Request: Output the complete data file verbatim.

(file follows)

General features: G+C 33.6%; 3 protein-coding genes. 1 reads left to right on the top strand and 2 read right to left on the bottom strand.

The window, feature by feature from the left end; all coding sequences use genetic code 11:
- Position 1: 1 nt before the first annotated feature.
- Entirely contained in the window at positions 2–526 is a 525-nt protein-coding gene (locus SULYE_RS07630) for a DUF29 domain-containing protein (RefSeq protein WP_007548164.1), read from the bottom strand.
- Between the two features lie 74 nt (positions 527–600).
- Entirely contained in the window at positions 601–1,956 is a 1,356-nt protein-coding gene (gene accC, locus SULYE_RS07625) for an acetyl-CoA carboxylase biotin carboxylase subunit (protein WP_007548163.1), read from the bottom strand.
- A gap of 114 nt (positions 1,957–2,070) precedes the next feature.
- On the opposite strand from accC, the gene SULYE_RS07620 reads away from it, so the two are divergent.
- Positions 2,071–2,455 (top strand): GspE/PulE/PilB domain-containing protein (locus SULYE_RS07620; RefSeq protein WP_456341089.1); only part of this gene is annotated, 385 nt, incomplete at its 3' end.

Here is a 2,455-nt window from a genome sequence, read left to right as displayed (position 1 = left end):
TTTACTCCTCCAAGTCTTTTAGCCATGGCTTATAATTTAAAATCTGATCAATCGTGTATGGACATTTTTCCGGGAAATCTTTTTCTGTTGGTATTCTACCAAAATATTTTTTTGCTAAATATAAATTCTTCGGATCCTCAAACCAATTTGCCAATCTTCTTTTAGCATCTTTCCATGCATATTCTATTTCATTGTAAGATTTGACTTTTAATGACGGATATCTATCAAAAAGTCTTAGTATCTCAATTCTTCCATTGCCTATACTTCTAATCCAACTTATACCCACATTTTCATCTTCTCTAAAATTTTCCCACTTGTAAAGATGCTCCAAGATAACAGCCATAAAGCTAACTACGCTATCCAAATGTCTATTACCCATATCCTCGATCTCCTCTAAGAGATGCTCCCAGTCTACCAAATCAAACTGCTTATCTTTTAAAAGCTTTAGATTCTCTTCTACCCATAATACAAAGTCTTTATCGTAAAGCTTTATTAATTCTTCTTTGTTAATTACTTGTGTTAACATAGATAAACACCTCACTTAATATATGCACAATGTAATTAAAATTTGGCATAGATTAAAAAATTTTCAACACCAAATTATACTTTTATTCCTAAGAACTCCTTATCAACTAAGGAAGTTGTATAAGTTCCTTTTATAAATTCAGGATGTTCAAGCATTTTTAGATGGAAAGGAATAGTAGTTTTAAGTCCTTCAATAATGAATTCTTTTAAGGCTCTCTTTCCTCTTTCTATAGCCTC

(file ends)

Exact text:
General features: G+C 33.6%; 3 protein-coding genes. 1 reads left to right on the top strand and 2 read right to left on the bottom strand.

The window, feature by feature from the left end; all coding sequences use genetic code 11:
- Position 1: 1 nt before the first annotated feature.
- Entirely contained in the window at positions 2–526 is a 525-nt protein-coding gene (locus SULYE_RS07630) for a DUF29 domain-containing protein (RefSeq protein WP_007548164.1), read from the bottom strand.
- Between the two features lie 74 nt (positions 527–600).
- Entirely contained in the window at positions 601–1,956 is a 1,356-nt protein-coding gene (gene accC, locus SULYE_RS07625) for an acetyl-CoA carboxylase biotin carboxylase subunit (protein WP_007548163.1), read from the bottom strand.
- A gap of 114 nt (positions 1,957–2,070) precedes the next feature.
- On the opposite strand from accC, the gene SULYE_RS07620 reads away from it, so the two are divergent.
- Positions 2,071–2,455 (top strand): GspE/PulE/PilB domain-containing protein (locus SULYE_RS07620; RefSeq protein WP_456341089.1); only part of this gene is annotated, 385 nt, incomplete at its 3' end.

Here is a 2,455-nt window from a genome sequence, read left to right as displayed (position 1 = left end):
TTTACTCCTCCAAGTCTTTTAGCCATGGCTTATAATTTAAAATCTGATCAATCGTGTATGGACATTTTTCCGGGAAATCTTTTTCTGTTGGTATTCTACCAAAATATTTTTTTGCTAAATATAAATTCTTCGGATCCTCAAACCAATTTGCCAATCTTCTTTTAGCATCTTTCCATGCATATTCTATTTCATTGTAAGATTTGACTTTTAATGACGGATATCTATCAAAAAGTCTTAGTATCTCAATTCTTCCATTGCCTATACTTCTAATCCAACTTATACCCACATTTTCATCTTCTCTAAAATTTTCCCACTTGTAAAGATGCTCCAAGATAACAGCCATAAAGCTAACTACGCTATCCAAATGTCTATTACCCATATCCTCGATCTCCTCTAAGAGATGCTCCCAGTCTACCAAATCAAACTGCTTATCTTTTAAAAGCTTTAGATTCTCTTCTACCCATAATACAAAGTCTTTATCGTAAAGCTTTATTAATTCTTCTTTGTTAATTACTTGTGTTAACATAGATAAACACCTCACTTAATATATGCACAATGTAATTAAAATTTGGCATAGATTAAAAAATTTTCAACACCAAATTATACTTTTATTCCTAAGAACTCCTTATCAACTAAGGAAGTTGTATAAGTTCCTTTTATAAATTCAGGATGTTCAAGCATTTTTAGATGGAAAGGAATAGTAGTTTTAAGTCCTTCAATAATGAATTCTTTTAAGGCTCTCTTTCCTCTTTCTATAGCCTC